Can This One Little Word Help You Sell More Books?

Every marketer must overcome obstacles to making a sale. People don’t readily part with their money unless they are convinced to do so. In his book, How Customers Think: Essential Insights into the Mind of the Market, Harvard Business School professor Gerald Zaltman’s states that 95% of purchasing decisions are subconscious.

95% of purchasing decisions are subconscious.

Other research has shown that people make purchases on their emotions even though they think they are making a logical choice. Humans are driven by feelings. In order to get people to engage with you and your book, you must appeal to their emotions.

If you are only marketing the attributes of your book, your sales results may end up being lackluster. If, instead, you combine the attributes of your book with appealing to a reader’s emotions, you can have greater success with your book sales.

One way to appeal to people’s emotions is to give them a reason to act. In 1978, three Professors of Psychology at Harvard, published a research study about the power of the word “because“.

The professors had research participants request to break in on a line of people waiting to use a busy copy machine on a college campus. The researchers had the people use three different, carefully worded requests to break in line:

  • Excuse me, I have 5 pages. May I use the xerox machine?”
  • “Excuse me, I have 5 pages. May I use the xerox machine, because I have to make copies?”
  • “Excuse me, I have 5 pages. May I use the xerox machine, because I’m in a rush?”

Interestingly, the first phrase achieved 60% compliance with the request. The second and third phrases achieved 93% and 94% compliance. The researchers concluded that using the word “because” and giving a reason resulted in significantly more compliance.

Gregory Ciotti of copyblogger says that certain words hold more sway over our decision-making process than others. “Because” appears to be one of those words. Other words that have power in helping people make a decision to purchase are:

  • You
  • Free
  • Instantly
  • New

If you want to improve your book sales and persuade people to buy your book, try using the word “because”. In other words, give them a compelling reason to part with their money in exchange for a copy of your book.

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Photo courtesy of aykapog.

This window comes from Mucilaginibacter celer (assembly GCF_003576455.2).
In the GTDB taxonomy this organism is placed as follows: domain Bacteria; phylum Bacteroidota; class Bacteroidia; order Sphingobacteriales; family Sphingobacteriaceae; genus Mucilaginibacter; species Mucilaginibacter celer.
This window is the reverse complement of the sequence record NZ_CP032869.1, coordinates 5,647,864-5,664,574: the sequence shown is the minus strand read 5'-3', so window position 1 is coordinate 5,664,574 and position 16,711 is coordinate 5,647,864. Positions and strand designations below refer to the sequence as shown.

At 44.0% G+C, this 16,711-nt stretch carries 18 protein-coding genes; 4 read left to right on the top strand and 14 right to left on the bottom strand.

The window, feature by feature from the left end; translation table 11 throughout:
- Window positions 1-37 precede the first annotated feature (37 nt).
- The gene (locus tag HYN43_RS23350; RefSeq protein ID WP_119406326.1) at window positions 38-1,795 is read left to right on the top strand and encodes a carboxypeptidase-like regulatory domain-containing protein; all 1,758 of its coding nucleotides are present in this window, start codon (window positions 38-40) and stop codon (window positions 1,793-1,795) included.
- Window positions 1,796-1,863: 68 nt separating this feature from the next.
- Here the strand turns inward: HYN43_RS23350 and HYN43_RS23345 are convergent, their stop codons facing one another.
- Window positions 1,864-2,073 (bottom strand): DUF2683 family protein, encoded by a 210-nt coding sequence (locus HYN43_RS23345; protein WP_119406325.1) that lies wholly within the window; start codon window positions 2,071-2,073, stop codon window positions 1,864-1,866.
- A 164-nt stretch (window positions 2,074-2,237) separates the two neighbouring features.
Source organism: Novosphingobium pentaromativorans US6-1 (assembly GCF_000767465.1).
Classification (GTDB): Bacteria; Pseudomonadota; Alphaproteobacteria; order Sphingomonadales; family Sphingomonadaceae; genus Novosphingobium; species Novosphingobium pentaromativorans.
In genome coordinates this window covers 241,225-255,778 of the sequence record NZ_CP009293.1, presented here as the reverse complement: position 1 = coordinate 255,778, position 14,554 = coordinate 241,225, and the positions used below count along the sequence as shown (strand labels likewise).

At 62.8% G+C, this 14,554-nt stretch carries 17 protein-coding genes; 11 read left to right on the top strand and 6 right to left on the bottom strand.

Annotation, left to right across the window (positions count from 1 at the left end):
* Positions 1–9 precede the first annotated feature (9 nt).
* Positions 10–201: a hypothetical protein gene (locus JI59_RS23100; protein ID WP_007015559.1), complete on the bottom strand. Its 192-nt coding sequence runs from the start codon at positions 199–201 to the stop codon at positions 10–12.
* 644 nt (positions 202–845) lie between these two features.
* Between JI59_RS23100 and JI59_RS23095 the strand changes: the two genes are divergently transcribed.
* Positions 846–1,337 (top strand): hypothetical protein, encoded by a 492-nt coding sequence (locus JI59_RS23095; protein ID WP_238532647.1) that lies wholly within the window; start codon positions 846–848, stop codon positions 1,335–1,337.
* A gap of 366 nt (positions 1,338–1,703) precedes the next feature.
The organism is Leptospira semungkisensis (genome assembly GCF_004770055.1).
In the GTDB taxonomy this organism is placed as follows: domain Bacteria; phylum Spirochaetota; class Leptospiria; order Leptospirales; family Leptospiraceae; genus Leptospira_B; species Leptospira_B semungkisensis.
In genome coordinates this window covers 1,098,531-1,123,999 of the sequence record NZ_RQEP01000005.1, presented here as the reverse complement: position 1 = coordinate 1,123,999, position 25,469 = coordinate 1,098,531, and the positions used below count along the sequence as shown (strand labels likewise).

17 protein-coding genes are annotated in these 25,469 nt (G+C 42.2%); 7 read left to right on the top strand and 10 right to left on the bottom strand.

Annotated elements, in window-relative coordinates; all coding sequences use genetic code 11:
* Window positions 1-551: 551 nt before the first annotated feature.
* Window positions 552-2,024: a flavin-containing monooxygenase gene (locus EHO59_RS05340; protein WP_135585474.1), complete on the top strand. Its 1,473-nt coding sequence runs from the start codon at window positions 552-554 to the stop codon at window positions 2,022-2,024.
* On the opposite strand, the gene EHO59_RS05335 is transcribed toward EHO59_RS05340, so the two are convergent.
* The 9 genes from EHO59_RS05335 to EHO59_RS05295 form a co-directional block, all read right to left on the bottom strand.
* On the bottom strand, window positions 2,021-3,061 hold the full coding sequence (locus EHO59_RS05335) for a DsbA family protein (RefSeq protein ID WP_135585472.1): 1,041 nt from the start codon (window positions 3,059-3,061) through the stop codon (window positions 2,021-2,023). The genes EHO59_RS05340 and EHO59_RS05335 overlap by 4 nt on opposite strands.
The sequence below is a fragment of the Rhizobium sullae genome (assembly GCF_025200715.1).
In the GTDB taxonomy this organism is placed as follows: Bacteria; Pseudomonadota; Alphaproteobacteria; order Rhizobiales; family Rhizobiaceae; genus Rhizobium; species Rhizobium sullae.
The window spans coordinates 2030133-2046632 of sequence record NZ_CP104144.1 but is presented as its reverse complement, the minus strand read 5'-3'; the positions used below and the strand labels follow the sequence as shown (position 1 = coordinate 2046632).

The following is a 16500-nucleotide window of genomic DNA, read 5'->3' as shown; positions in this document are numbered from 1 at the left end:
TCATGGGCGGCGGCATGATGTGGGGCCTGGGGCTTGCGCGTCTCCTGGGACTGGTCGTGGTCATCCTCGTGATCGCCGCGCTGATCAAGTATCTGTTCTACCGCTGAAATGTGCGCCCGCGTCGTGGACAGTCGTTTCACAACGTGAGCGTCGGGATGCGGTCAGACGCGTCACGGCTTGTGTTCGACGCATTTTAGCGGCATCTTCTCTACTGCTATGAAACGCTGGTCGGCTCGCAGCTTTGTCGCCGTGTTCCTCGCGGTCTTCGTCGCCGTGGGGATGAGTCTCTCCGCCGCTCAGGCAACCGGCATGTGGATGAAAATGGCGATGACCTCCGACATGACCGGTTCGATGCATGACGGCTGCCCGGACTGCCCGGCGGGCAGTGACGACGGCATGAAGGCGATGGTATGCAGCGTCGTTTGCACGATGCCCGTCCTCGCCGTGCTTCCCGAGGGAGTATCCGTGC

A Branding Lesson

We live in an ever-changing world. New people are born, others die. Businesses come and go. Technology continually grows, changing the way we interact with others and do business. New products are invented. And new books are written daily.

A Branding Lesson

One Christian book company has had to make the move to change their branding after developments in the United States outside the book industry began to impact the book company’s business.

For twenty years, Christianbook.com has operated under three distinct brands: Christian Book Distributors, CBD, and Christianbook.com. The company recently announced that they are moving all their brands to one brand: Christianbook.

The company made the following statement about their branding move:

Over the last 12 months, there has been a rise in popularity of a medicinally used product derived from the cannabis plant—cannabidiol, commonly referred to as “CBD.” Across the country, people see signs for “CBD sold here,” which creates brand confusion. In the past, a Google search for “CBD” would place our company at the top of the results page. Now “our CBD” is nowhere to be found in the search results, only sites for the cannabis product are listed, and paid ads are no longer allowed. As this wave of popularity over the “other CBD” is not likely to subside, we will stop referring to ourselves as “CBD” and will also drop the word “Distributors” from our company name. Going forward, we will operate under the name of “Christianbook.”

Christianbook is not alone. Any company that has been in business for a number of years has the potential to run into branding confusion. As our world grows—now 7.7 billion people, a growth of 54% in the past 30 years—so do the number of businesses, brands, and acronyms.

The lesson for small publishers and authors is not to hold too tightly to your brand.

As CBD became more widely known for the product derived from the cannabis plant than a Christian book company, changing their brand was the wise choice for Christianbook.  Wise authors and publishers will monitor their brand and be willing to make changes should a more popular similar name or acronym become more of an impediment to their brand than an asset.

Changing a brand does not destroy a business. In fact, sometimes it can help a business by bringing more attention to it. When a business changes their branding, it creates an opportunity for both media exposure and messaging to their audience.

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How’s That Working for You?

“How’s that working for you?” This little, yet powerful question was made popular by Phillip McGraw, of the Dr. Phil show.